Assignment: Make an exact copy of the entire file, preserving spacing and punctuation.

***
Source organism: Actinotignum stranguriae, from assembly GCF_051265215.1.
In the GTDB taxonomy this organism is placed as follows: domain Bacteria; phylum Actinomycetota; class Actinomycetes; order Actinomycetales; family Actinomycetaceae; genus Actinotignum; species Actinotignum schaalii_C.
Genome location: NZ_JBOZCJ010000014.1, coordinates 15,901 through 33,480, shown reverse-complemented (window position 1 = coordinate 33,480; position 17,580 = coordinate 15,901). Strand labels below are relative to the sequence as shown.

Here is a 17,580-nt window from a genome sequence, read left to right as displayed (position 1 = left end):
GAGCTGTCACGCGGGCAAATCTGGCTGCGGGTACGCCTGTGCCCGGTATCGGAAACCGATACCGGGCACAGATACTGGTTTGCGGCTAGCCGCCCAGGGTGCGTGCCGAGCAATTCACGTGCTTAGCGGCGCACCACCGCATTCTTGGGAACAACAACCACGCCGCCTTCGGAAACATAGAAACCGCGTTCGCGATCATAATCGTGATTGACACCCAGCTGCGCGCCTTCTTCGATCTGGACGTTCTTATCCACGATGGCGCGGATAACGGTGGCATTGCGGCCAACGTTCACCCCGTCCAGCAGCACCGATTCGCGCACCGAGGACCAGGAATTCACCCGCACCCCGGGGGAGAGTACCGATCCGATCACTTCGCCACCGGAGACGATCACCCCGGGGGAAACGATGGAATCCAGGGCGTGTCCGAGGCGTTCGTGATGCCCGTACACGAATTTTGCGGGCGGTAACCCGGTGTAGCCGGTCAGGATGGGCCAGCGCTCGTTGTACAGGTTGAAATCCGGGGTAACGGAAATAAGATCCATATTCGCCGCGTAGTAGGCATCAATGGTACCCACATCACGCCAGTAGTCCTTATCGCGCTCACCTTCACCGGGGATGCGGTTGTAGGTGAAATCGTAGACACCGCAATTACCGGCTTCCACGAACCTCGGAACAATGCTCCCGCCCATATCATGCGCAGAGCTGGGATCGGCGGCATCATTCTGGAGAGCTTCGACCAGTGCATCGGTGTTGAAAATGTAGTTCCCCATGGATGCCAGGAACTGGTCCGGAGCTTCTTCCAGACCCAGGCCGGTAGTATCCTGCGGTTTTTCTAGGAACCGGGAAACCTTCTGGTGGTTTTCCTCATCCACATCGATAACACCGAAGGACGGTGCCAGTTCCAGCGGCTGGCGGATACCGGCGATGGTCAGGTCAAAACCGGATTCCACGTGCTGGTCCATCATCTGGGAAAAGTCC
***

Source organism: Actinotignum stranguriae, from assembly GCF_051265215.1.
In the GTDB taxonomy this organism is placed as follows: domain Bacteria; phylum Actinomycetota; class Actinomycetes; order Actinomycetales; family Actinomycetaceae; genus Actinotignum; species Actinotignum schaalii_C.
Genome location: NZ_JBOZCJ010000014.1, coordinates 15,901 through 33,480, shown reverse-complemented (window position 1 = coordinate 33,480; position 17,580 = coordinate 15,901). Strand labels below are relative to the sequence as shown.

Here is a 17,580-nt window from a genome sequence, read left to right as displayed (position 1 = left end):
GAGCTGTCACGCGGGCAAATCTGGCTGCGGGTACGCCTGTGCCCGGTATCGGAAACCGATACCGGGCACAGATACTGGTTTGCGGCTAGCCGCCCAGGGTGCGTGCCGAGCAATTCACGTGCTTAGCGGCGCACCACCGCATTCTTGGGAACAACAACCACGCCGCCTTCGGAAACATAGAAACCGCGTTCGCGATCATAATCGTGATTGACACCCAGCTGCGCGCCTTCTTCGATCTGGACGTTCTTATCCACGATGGCGCGGATAACGGTGGCATTGCGGCCAACGTTCACCCCGTCCAGCAGCACCGATTCGCGCACCGAGGACCAGGAATTCACCCGCACCCCGGGGGAGAGTACCGATCCGATCACTTCGCCACCGGAGACGATCACCCCGGGGGAAACGATGGAATCCAGGGCGTGTCCGAGGCGTTCGTGATGCCCGTACACGAATTTTGCGGGCGGTAACCCGGTGTAGCCGGTCAGGATGGGCCAGCGCTCGTTGTACAGGTTGAAATCCGGGGTAACGGAAATAAGATCCATATTCGCCGCGTAGTAGGCATCAATGGTACCCACATCACGCCAGTAGTCCTTATCGCGCTCACCTTCACCGGGGATGCGGTTGTAGGTGAAATCGTAGACACCGCAATTACCGGCTTCCACGAACCTCGGAACAATGCTCCCGCCCATATCATGCGCAGAGCTGGGATCGGCGGCATCATTCTGGAGAGCTTCGACCAGTGCATCGGTGTTGAAAATGTAGTTCCCCATGGATGCCAGGAACTGGTCCGGAGCTTCTTCCAGACCCAGGCCGGTAGTATCCTGCGGTTTTTCTAGGAACCGGGAAACCTTCTGGTGGTTTTCCTCATCCACATCGATAACACCGAAGGACGGTGCCAGTTCCAGCGGCTGGCGGATACCGGCGATGGTCAGGTCAAAACCGGATTCCACGTGCTGGTCCATCATCTGGGAAAAGTCC